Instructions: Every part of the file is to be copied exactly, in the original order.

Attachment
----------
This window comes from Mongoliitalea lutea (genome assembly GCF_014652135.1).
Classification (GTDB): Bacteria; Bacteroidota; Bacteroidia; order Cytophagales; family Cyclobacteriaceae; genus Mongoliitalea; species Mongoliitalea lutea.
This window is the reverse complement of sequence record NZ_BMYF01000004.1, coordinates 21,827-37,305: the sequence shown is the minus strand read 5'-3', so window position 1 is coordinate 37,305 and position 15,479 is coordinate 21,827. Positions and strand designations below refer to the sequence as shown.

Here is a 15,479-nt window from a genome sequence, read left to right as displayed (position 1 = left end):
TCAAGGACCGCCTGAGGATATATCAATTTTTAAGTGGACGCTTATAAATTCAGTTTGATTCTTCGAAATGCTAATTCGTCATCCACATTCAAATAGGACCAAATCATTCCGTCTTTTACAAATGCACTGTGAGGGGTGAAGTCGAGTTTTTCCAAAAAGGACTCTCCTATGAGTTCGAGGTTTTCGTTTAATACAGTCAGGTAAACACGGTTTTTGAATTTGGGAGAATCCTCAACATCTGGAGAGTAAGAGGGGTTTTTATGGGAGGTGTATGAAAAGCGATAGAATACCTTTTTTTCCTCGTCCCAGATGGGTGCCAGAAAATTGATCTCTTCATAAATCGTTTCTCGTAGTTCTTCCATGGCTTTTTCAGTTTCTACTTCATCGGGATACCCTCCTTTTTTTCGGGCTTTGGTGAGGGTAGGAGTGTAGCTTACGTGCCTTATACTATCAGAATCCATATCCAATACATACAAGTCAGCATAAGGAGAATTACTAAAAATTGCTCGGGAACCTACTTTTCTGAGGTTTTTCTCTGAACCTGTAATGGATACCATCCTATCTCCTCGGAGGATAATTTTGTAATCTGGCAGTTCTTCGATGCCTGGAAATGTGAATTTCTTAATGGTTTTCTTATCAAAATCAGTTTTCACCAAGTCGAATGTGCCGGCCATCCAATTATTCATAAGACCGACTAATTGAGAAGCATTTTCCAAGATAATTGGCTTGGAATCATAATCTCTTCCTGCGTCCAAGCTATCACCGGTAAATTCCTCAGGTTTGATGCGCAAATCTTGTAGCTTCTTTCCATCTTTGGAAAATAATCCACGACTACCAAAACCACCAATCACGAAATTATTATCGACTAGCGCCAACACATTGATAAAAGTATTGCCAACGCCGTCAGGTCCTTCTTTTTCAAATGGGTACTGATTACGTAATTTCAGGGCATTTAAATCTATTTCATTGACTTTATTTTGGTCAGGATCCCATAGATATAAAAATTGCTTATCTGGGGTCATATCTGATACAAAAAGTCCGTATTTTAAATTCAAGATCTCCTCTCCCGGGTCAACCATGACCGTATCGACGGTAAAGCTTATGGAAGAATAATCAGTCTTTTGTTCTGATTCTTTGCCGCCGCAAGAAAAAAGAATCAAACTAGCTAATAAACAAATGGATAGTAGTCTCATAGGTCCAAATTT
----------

This window comes from Mongoliitalea lutea (genome assembly GCF_014652135.1).
Classification (GTDB): Bacteria; Bacteroidota; Bacteroidia; order Cytophagales; family Cyclobacteriaceae; genus Mongoliitalea; species Mongoliitalea lutea.
This window is the reverse complement of sequence record NZ_BMYF01000004.1, coordinates 21,827-37,305: the sequence shown is the minus strand read 5'-3', so window position 1 is coordinate 37,305 and position 15,479 is coordinate 21,827. Positions and strand designations below refer to the sequence as shown.

Here is a 15,479-nt window from a genome sequence, read left to right as displayed (position 1 = left end):
TCAAGGACCGCCTGAGGATATATCAATTTTTAAGTGGACGCTTATAAATTCAGTTTGATTCTTCGAAATGCTAATTCGTCATCCACATTCAAATAGGACCAAATCATTCCGTCTTTTACAAATGCACTGTGAGGGGTGAAGTCGAGTTTTTCCAAAAAGGACTCTCCTATGAGTTCGAGGTTTTCGTTTAATACAGTCAGGTAAACACGGTTTTTGAATTTGGGAGAATCCTCAACATCTGGAGAGTAAGAGGGGTTTTTATGGGAGGTGTATGAAAAGCGATAGAATACCTTTTTTTCCTCGTCCCAGATGGGTGCCAGAAAATTGATCTCTTCATAAATCGTTTCTCGTAGTTCTTCCATGGCTTTTTCAGTTTCTACTTCATCGGGATACCCTCCTTTTTTTCGGGCTTTGGTGAGGGTAGGAGTGTAGCTTACGTGCCTTATACTATCAGAATCCATATCCAATACATACAAGTCAGCATAAGGAGAATTACTAAAAATTGCTCGGGAACCTACTTTTCTGAGGTTTTTCTCTGAACCTGTAATGGATACCATCCTATCTCCTCGGAGGATAATTTTGTAATCTGGCAGTTCTTCGATGCCTGGAAATGTGAATTTCTTAATGGTTTTCTTATCAAAATCAGTTTTCACCAAGTCGAATGTGCCGGCCATCCAATTATTCATAAGACCGACTAATTGAGAAGCATTTTCCAAGATAATTGGCTTGGAATCATAATCTCTTCCTGCGTCCAAGCTATCACCGGTAAATTCCTCAGGTTTGATGCGCAAATCTTGTAGCTTCTTTCCATCTTTGGAAAATAATCCACGACTACCAAAACCACCAATCACGAAATTATTATCGACTAGCGCCAACACATTGATAAAAGTATTGCCAACGCCGTCAGGTCCTTCTTTTTCAAATGGGTACTGATTACGTAATTTCAGGGCATTTAAATCTATTTCATTGACTTTATTTTGGTCAGGATCCCATAGATATAAAAATTGCTTATCTGGGGTCATATCTGATACAAAAAGTCCGTATTTTAAATTCAAGATCTCCTCTCCCGGGTCAACCATGACCGTATCGACGGTAAAGCTTATGGAAGAATAATCAGTCTTTTGTTCTGATTCTTTGCCGCCGCAAGAAAAAAGAATCAAACTAGCTAATAAACAAATGGATAGTAGTCTCATAGGTCCAAATTT